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Patterns of Daily Fantasy Sport Play: Tackling the Issues


Daily fantasy sports (DFS), a rapidly growing industry, allows players to create fantasy teams of real-life players and potentially win cash prizes, derived from entry fees. Some stakeholders have expressed concern that DFS’s accelerated nature and other features might promote excessive play and related harm. We conducted the first descriptive summary of actual DFS play using records from a cohort of subscribers to a dominant operator, DraftKings. Participants (N = 10,385) initially entered paid National Football League (NFL) contests. Across all participants, players entered a median of two contests per entry day and typically submitted a single entry for each contest they entered. Players paid a median of $87 in entry fees throughout the 2014 NFL season and experienced an overall median net loss of $30.7. However, we identified heavily involved sub-groups of players based on number of contests entered, total entry fees, and net loss. These top 1% groups were less likely to restrict themselves to NFL games, exhibited greater time involvement, but also won a greater percentage of the contests they entered than typical players. Our observations of typical and heavily involved players tend to mirror those generated in previous Internet sports gambling research.

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Fig. 1


  1. The N for this sample was determined based on a larger data export of three cohorts of DraftKings players who first deposited in 2013, 2014, and 2015. A total of 12,041 players first deposited money at DraftKings between August 1st and September 30th, 2013. The data export requested similar cohorts from 2014 and 2015 randomly selected from all players who first deposited between August 1st and September 30th during those years.

  2. Most of DraftKings' contests require some sort of entry fee to participate. These entry fees can be paid using a direct buy-in or a ticket (DraftKings' terms). Using a direct buy-in means paying for an entry using either U.S. dollars or "DraftKings dollars" (promotional currency given by DraftKings for use in their contests). The term "tickets" refers to vouchers that can only be used in contests with the specified entry fee. For example, a $3.00 ticket can only be used to pay for one entry into a contest with an entry fee of $3.00. We consider a contest a "paid contest" for a subscriber if (1) the contest was not free (i.e., entry fee greater than $0.00), and (2) that subscriber paid for at least one entry into that contest using a direct buy-in. We found that every subscriber in our sample was awarded three tickets for making their first deposit, which would make the first contest they pay for in tickets akin to a free contest.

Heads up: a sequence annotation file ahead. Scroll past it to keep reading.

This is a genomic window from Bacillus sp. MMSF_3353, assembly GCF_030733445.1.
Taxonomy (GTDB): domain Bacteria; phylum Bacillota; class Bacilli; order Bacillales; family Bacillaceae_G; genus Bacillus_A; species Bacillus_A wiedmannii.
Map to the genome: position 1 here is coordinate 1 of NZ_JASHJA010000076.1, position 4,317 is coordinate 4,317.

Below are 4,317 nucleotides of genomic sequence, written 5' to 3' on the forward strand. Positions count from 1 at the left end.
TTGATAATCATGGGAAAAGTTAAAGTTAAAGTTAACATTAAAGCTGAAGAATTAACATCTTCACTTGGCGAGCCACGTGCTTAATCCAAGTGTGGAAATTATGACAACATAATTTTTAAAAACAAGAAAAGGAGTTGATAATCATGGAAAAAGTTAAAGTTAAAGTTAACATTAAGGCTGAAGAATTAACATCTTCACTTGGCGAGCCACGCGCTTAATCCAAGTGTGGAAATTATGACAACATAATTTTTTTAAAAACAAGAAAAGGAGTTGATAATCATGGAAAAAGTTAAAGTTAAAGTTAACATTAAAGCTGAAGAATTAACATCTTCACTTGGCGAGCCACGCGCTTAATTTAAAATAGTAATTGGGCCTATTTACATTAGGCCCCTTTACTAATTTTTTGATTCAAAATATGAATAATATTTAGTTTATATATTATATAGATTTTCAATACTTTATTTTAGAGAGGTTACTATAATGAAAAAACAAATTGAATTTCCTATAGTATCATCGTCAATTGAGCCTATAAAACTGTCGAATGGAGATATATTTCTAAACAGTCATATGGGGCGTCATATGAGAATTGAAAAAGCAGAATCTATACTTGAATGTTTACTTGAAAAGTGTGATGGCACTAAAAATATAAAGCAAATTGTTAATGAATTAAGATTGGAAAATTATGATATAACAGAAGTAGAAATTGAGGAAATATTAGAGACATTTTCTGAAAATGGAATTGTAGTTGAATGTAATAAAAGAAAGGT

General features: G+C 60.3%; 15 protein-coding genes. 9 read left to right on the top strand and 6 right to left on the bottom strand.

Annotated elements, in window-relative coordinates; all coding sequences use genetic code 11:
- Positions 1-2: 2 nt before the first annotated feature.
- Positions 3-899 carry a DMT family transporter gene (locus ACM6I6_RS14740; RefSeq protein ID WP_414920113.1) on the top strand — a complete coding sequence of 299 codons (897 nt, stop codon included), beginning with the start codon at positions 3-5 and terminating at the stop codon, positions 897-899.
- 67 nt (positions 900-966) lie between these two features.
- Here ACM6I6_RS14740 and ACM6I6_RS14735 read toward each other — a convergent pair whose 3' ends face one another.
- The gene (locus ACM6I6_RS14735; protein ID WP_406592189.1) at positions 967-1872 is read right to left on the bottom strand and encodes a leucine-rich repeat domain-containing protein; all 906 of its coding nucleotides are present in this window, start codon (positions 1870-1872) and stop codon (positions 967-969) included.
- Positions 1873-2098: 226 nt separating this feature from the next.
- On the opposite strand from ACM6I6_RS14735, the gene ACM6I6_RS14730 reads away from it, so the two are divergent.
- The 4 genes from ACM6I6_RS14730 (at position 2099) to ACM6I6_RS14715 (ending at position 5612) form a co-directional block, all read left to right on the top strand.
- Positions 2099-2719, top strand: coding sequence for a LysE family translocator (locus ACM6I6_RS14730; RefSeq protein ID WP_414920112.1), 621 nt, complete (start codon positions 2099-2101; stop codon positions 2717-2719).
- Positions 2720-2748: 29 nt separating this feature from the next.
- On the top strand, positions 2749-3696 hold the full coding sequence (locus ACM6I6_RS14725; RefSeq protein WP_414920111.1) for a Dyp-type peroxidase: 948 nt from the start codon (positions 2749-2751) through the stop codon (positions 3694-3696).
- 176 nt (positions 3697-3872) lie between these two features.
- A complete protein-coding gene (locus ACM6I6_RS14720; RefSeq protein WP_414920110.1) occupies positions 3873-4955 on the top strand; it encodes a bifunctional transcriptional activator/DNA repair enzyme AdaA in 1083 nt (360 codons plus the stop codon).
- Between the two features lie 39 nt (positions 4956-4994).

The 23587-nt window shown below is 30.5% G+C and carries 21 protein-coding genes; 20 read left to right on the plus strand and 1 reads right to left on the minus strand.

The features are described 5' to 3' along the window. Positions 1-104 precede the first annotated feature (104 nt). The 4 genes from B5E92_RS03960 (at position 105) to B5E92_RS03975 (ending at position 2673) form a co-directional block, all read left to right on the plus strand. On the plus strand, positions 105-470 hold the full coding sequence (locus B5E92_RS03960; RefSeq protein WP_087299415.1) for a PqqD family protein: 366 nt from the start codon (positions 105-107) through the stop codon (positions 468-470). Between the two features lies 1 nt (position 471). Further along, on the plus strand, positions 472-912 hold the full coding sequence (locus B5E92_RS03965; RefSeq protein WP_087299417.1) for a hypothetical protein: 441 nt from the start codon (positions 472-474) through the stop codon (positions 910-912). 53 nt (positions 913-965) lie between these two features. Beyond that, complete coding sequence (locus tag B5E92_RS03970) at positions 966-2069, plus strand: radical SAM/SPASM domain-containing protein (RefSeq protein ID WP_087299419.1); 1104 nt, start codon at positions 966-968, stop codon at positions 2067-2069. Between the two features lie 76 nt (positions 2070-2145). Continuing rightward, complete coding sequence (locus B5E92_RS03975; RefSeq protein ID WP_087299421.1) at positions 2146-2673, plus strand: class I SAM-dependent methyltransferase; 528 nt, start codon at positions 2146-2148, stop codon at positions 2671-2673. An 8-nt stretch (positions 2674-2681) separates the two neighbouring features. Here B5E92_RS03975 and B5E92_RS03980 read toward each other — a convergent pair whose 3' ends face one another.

3. Some contests allow only one entry per subscriber, while other contests have a higher cap on the number of times a subscriber can enter. When a subscriber enters multiple times into the same contest, they can enter one or more lineups multiple times or build separate lineups for each entry. For example, if a subscriber entered a contest three times but used two distinct lineups, then two of the entries would have the same lineup, and the remaining entry would feature a different lineup.

  4. The members of the analytic sample participated in 819 free contests that awarded cash prizes during the 2014 NFL season. Of those, 712 contests had a $10 prize pool, awarding $2 each for first through fifth place. Although we do not have data on the actual number of entries into these contests, most of these contests (710, 86.7% of the 819) list the maximum number of entrants at 100,000. Contests with this payout structure that attracted the full 100,000 entries paid 0.5% of their fields.

  5. We compared our measures of player gambling behavior with and without free contests included and found that free contests did not drastically change the values of these measures (tables illustrating this comparison are available upon request).

  6. “Other” with respect to sports includes sports except NFL and NBA offered during the study period by DraftKings. These include Major League Baseball (MLB), College Football (CFB), National Hockey League (NHL), Golf (PGA), Soccer (SOCC), College Basketball (CBB), and Mixed Martial Arts (MMA).